Event Selector Showdown

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Simple Challenge: Find all the LI elements underneath two different elements (using their #ID as reference) and bind a click handler which changes the color of the LI’s text. Here is how you would do that in all of the popular event/selector libraries.

Behaviour + Prototype

Behaviour.register({
  '#item li': function(element) {
    Event.observe(element, 'click', function(event) {
      Event.element(element).setStyle({color: '#c00'});
    });
  },
    
  '#otheritem li': function(element) {
    Event.observe(element, 'click', function(event) {
      Event.element(element).setStyle({color: '#c00'});
    });
  }
});

Prototype 1.5.0

$$('#item li, #otheritem li').each(function(li){
  Event.observe(li, 'click', function(event) {
    Event.element(li).setStyle({color: '#c00'});
  });
});

event:Selectors

EventSelectors.start({
  '#item li:click, #otheritem li:click': function(){
    this.setStyle({'color': '#c00'});
  }
});

jQuery

$("#item li, #otheritem li").click(function(){
  $(this).css('color', '#c00');
});

I like to think that the code speaks for itself, as to which one is the easiest to use and understand. I find it interesting how Prototype is migrating closer to what jQuery has now – while jQuery itself is blasting away with some very cool new stuff. Definitely keep your eyes peeled for new releases, as they’ll be coming soon.

87 thoughts on “Event Selector Showdown

  1. Wow, the jQ solution is by far the most obvious choice. I’m only recently starting to dig into it, after seeing what Cody did with it recently via Thickbox. I’m very impressed by how concise and logical it is, and am looking forward to the new release.

  2. falcon on said:

    A few quick questions:
    1. I can’t find an svn url that I can use from command line (svn co …), is it is not on purpose, perhaps you could provide this.
    2. Is it possible to have a more open forum…one where I don’t need to subscribe? I get enough email, I only need to interact once in a while, it seems silly to have to subscribe…perhaps google groups is a good option.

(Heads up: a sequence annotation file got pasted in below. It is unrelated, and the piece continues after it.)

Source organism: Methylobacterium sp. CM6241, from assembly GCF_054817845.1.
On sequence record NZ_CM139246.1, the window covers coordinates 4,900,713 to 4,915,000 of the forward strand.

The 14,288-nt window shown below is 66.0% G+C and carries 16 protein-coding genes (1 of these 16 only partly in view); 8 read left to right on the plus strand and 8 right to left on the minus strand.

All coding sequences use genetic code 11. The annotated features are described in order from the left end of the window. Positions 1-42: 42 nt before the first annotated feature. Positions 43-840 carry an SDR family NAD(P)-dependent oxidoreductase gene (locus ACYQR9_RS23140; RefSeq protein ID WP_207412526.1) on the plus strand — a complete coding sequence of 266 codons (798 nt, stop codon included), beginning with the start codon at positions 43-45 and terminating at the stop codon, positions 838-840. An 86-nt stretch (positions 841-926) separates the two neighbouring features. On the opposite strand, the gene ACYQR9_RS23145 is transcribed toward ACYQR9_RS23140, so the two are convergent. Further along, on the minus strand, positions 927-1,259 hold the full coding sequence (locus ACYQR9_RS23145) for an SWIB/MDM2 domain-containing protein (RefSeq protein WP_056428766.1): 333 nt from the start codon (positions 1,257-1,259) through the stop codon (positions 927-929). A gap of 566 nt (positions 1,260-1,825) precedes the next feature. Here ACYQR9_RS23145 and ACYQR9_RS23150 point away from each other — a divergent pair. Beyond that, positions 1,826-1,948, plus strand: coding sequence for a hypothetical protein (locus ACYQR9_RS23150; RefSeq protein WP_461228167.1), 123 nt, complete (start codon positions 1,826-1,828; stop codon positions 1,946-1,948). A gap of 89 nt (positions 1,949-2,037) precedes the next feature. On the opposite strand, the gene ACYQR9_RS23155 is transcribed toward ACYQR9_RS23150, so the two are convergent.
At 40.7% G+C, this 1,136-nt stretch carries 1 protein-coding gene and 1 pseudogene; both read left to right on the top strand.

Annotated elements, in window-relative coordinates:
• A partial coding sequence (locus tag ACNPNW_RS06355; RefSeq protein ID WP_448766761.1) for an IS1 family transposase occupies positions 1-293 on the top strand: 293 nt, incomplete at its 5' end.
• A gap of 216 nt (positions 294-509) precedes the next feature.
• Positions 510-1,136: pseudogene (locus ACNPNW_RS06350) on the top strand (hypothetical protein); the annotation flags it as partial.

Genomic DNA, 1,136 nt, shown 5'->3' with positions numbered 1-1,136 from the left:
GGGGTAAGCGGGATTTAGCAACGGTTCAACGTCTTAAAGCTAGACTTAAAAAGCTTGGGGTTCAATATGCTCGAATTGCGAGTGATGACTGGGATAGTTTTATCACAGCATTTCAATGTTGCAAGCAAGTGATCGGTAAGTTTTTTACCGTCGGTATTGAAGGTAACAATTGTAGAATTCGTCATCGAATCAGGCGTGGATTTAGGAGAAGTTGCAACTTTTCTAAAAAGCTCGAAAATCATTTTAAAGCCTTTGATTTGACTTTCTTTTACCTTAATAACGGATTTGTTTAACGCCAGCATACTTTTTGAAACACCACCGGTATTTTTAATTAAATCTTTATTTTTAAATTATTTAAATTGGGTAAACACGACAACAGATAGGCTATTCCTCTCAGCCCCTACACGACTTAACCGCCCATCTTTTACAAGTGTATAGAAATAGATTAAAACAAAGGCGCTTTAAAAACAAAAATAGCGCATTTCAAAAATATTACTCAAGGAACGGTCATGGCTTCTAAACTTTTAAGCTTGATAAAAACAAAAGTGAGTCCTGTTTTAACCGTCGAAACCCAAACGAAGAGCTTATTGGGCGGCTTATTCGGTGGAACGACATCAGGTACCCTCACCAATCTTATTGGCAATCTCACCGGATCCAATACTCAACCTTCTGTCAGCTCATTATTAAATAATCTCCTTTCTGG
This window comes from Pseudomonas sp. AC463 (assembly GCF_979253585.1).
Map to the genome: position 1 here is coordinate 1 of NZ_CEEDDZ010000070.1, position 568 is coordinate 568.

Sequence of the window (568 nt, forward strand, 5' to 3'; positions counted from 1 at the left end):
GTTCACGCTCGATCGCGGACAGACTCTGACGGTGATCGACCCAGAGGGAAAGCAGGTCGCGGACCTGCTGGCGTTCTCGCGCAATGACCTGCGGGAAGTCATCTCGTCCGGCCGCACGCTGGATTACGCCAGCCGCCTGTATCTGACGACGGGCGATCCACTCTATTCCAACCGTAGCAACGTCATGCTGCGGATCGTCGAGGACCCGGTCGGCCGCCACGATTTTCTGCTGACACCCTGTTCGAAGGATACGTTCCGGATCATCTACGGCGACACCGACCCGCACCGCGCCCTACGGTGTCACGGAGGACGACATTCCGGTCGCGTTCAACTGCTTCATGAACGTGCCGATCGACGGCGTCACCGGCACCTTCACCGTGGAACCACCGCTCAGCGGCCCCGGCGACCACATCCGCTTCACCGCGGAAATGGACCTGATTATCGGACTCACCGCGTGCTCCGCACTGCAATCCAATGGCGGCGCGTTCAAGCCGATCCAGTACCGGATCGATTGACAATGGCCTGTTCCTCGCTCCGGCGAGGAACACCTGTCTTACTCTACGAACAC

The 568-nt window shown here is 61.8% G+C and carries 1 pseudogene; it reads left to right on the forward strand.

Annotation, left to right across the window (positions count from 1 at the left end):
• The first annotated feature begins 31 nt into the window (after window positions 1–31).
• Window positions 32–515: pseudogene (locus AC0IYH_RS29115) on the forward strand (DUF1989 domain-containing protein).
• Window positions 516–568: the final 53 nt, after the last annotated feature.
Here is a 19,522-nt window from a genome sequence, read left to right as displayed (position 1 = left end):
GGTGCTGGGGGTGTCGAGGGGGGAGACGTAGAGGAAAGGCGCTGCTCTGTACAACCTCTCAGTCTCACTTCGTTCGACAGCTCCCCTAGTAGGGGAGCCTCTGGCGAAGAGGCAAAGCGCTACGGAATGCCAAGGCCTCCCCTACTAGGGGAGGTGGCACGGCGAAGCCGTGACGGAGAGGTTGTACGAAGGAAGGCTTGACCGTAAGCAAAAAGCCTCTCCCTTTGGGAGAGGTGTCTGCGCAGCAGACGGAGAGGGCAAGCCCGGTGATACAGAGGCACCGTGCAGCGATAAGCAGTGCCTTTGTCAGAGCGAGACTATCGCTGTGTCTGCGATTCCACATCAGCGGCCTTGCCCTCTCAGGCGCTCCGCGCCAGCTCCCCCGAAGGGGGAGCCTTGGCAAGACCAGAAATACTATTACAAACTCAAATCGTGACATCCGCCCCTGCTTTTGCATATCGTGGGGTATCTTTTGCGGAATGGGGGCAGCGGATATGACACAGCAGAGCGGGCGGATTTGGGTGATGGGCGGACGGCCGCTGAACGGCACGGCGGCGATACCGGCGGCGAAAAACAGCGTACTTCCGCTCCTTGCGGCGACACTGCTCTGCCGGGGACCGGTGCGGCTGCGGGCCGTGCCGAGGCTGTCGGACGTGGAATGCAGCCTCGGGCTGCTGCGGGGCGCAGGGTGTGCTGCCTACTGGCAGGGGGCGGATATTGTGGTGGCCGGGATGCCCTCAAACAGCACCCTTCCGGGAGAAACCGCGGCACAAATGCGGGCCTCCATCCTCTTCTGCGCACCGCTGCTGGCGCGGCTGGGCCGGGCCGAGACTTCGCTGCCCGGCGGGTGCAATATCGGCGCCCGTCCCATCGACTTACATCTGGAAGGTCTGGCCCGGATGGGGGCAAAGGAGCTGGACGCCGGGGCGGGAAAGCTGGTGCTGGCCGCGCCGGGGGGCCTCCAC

3. When is the next release coming out? I saw som drag&drop code in svn (web), perhaps a writeup of what can be expected?
    4. This one is probably appropriate for the forum (see #2). Is there a way to query the DOM, and have the results returned as trees rather than an array? I have a bunch of nested divs, tables, etc. that represent something similar to a parse tree, I need to build expressions out of those trees, that is not easy (impossible?) if I get back a flattened set of nodes.

    By the way, this looks really cool :)

  3. Hi John,

    Great work on this and JQuery as a whole. The API is great.

    I have some constructive comments about JQuery. I want to explore jQuery more, but one thing really turns me off about it and that is the brevity of the code. Variable names like a, b, c have no meaning and it makes jQuery’s code very hard to read and understand.

    I’m assuming this is a file size decision, but we have compression tools for things such as this. While I can certainly read the jQuery docs to address usage, in order to have a deeper understanding of the code itself, we have to be able to read it.

    Also on your selector stuff you’ve done. I wanted to note that you also have access to the Event object with event:Selectors, and you also have access to the object in context with the ‘this’ keyword. And finally, with event:Selectors you can do multiple event types per rule (e.g. #item:click, #item2:mouseover: function(e) {} …).

  4. Hi Justin – Nice to see you drop by!